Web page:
Earlier in the week Samsung announced the Galaxy S 2 Plus, a rather strange late-cycle update to the SGS2. The device is pretty much what you'd expect, and contains similar specs to the existing SGS2 — 1.2 GHz dual core SoC, 4.3-inch SAMOLED Plus WVGA display, Android 4.1.2, and quad band HSPA+ 21.1.
What was unknown about the Galaxy S 2 Plus was which SoC was inside. Originally I assumed this was just a respun Exynos 4 inside, but while I was at Broadcom's booth I noticed the Galaxy S 2 Plus on display, and noted that it includes a BCM28155 SoC inside.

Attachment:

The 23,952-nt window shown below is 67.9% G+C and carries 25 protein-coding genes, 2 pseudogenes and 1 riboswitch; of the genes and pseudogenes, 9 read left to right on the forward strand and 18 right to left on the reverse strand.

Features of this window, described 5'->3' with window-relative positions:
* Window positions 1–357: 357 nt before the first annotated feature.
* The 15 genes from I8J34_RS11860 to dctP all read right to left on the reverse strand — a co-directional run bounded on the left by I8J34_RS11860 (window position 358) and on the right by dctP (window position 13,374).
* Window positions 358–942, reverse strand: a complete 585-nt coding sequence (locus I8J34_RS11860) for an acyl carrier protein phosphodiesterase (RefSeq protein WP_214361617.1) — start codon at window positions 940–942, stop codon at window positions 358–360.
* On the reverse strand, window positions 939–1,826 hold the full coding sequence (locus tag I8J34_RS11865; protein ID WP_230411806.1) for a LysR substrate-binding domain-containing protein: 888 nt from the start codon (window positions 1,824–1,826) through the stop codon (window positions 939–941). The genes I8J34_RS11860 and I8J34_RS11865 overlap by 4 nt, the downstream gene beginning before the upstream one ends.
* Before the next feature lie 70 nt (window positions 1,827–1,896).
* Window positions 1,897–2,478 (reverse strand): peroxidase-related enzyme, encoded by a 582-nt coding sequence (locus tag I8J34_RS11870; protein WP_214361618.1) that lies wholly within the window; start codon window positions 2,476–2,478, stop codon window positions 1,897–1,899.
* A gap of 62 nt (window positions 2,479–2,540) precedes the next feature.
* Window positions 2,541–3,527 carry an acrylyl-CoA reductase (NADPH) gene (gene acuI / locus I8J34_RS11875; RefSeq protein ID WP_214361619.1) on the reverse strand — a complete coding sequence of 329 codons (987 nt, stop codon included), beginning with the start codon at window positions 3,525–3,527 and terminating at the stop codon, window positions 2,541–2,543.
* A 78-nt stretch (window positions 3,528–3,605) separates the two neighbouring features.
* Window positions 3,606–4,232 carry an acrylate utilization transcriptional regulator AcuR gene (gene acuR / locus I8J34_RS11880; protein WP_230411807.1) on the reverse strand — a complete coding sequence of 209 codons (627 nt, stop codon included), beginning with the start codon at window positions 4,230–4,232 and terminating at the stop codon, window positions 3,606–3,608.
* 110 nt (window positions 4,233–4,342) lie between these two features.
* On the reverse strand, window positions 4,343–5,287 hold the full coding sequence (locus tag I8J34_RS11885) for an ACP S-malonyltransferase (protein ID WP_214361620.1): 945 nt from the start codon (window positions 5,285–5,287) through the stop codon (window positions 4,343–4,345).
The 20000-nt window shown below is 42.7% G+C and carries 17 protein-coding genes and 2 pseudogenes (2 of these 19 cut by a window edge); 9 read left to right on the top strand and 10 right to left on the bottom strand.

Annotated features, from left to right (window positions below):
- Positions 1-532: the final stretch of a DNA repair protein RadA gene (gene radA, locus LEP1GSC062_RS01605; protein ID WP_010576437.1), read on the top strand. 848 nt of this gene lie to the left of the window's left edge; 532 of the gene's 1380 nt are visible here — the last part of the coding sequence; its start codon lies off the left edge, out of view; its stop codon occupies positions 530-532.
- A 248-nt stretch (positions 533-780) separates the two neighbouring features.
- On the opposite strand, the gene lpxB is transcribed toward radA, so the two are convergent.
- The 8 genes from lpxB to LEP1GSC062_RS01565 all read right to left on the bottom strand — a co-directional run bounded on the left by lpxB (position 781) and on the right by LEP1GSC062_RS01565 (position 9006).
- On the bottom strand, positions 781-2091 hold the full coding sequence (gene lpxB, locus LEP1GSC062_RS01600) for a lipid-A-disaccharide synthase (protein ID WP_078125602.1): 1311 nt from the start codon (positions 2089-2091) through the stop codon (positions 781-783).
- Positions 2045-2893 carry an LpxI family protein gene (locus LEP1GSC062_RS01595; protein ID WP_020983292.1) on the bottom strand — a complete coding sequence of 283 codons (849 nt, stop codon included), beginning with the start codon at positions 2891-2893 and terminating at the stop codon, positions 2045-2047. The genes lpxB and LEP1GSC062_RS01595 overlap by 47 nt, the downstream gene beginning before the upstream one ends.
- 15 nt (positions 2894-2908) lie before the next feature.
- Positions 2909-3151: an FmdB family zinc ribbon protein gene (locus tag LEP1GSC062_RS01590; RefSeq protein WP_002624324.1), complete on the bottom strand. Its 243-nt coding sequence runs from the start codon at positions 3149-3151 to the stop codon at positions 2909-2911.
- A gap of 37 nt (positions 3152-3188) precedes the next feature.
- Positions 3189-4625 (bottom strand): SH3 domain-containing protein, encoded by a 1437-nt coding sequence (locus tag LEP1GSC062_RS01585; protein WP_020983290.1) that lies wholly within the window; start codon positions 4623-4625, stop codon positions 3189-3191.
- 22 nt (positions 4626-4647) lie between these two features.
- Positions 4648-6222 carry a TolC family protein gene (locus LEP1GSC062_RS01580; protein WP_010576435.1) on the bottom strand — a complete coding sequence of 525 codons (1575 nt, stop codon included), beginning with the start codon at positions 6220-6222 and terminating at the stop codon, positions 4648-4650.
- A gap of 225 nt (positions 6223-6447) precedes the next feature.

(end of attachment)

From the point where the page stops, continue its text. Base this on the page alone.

BCM28155 consists of two 1.2 GHz ARM Cortex A9s alongside a two core Broadcom VideoCore IV solution. I'm unclear about fabrication process but suspect 40nm TSMC or so. The entire Galaxy S 2 Plus is one big Broadcom reference design as well, and I'm told this time Samsung finally ditched the discrete Fujitsu ISP in the place of Broadcom's on-SoC ISP. GLBenchmark 2.5.1 was already installed on the device, likely by a customer, however I had trouble getting the device to complete a run. The SGS2 Plus felt speedy, however, I wasn't able to do much in depth benchmarking.